Artificial intelligence (AI) has the ability to change the face of war, making conflicts different and much more dangerous.
Robots, drones, torpedoes… all types of weapons can be transformed into automatic systems thanks to complex sensors managed by AI algorithms that allow computers to “see”. “Autonomy doesn’t mean a weapon can wake up in the morning and decide to start a war,” explains Stuart Russell, a computer science professor at the University of California at Berkeley. “That is they have the ability to locate, select and attack human targets, or inhabited targets without intervention.”
Most of the weapons are still at the concept or prototype stage, but the Russia-Ukraine war gives an idea of their potential. Remote-controlled drones are not new, but are becoming increasingly independent and used by both sides, forcing people underground to seek refuge. This may be one of the biggest immediate changes, according to Russell. “The inevitable consequence of using automatic weapons is that exposure anywhere on the battlefield would mean a death sentence,” Russell said.
Automatic weapons have a number of potential advantages when attacking enemies. They can operate more efficiently, are cheaper to produce, and eliminate adverse emotions such as fear or anger caused by battlefield situations. But that also raises ethical questions. For example, if it is cheap and easy to produce, there is no limit to the firepower that a belligerent can deploy. They can launch millions of such weapons at once if they want to level a city or destroy a people.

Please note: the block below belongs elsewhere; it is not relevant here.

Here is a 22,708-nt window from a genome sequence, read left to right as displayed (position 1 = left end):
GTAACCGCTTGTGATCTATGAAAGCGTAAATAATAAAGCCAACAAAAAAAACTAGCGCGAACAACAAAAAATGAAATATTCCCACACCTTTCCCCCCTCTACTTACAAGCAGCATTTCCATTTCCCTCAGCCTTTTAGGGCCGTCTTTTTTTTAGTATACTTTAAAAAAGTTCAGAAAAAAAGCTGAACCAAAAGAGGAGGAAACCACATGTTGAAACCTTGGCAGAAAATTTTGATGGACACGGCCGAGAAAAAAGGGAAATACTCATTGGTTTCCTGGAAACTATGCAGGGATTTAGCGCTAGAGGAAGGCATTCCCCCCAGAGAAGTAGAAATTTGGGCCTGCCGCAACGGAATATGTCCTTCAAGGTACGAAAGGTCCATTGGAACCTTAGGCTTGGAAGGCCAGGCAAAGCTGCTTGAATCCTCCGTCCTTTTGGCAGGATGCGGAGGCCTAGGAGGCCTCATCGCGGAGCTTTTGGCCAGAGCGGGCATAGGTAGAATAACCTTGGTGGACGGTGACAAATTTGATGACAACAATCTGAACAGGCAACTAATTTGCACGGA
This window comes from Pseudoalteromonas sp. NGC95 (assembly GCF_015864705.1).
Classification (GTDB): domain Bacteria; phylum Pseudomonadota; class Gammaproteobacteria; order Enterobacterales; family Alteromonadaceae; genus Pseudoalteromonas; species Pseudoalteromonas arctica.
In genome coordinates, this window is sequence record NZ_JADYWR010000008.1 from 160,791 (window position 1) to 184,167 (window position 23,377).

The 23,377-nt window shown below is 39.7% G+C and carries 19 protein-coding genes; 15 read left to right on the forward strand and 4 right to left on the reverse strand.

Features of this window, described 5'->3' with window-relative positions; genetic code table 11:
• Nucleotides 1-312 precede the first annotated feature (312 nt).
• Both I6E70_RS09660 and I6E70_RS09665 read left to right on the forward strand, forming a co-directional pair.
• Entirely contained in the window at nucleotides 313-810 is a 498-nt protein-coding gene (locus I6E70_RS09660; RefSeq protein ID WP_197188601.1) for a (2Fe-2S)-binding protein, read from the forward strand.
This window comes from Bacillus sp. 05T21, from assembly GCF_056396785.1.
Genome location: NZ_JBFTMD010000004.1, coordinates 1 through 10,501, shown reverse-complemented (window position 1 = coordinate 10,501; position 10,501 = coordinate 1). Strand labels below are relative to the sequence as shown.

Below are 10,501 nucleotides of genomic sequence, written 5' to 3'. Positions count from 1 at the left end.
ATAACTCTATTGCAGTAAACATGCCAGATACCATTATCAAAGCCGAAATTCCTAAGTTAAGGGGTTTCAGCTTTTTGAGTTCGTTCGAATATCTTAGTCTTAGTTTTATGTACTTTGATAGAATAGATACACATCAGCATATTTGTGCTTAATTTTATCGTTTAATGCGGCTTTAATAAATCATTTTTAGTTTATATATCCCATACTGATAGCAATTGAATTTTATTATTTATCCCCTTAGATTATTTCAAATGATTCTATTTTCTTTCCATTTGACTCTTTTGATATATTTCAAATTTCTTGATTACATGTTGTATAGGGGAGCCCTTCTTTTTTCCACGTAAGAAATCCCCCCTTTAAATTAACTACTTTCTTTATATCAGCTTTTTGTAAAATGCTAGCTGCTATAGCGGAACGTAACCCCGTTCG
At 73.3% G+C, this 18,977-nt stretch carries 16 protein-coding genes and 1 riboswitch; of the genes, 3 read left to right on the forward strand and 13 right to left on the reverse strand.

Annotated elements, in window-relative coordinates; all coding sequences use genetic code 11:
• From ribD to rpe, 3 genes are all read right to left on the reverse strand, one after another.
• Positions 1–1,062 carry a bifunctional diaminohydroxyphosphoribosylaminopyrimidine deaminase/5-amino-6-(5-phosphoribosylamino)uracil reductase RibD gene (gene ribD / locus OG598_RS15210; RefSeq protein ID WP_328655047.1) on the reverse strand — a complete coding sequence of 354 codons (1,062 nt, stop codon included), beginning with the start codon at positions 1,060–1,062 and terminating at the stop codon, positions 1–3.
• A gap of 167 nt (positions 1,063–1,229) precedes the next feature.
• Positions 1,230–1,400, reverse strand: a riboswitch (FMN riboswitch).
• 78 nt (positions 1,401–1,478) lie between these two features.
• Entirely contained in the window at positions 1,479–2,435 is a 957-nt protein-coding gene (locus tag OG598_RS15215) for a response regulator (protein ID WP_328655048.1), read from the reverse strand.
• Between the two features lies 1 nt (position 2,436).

Submarines, ships and aircraft can operate autonomously, providing enhanced reconnaissance, reconnaissance or logistical support in remote or dangerous environments. Such vehicles are at the heart of the Pentagon-led “Replicator” program. The program’s goal is to deploy several thousand cheap and easily replaceable systems in diverse areas from sea to space.
Many companies are also developing and testing autonomous vehicles, such as California-based Anduril, with an underwater vehicle optimized for a variety of defense and commercial missions, including long-range oceanographic sensing, geodesy. mining and anti-submarine warfare.
Powered by AI, which can synthesize mountains of data collected by satellites, radar, sensors and espionage, tactical software gives planners a real advantage. “Everyone at the Department of Defense needs to understand that data is truly ammunition in AI warfare,” shared Alexandr Wang, director of Scale AI. “We have the largest military software suite in the world, producing 22 terabytes of data every day. If we can perfectly arrange and combine the data, we can create a huge advantage when using intelligence Artificial intelligence in the military”.
Scale AI has a contract to deploy language modeling on the top secret network of a large unit in the US military. Chatbot named “Donovan” allows commanders to plan and act within minutes instead of weeks.
An Khang (According to AFP)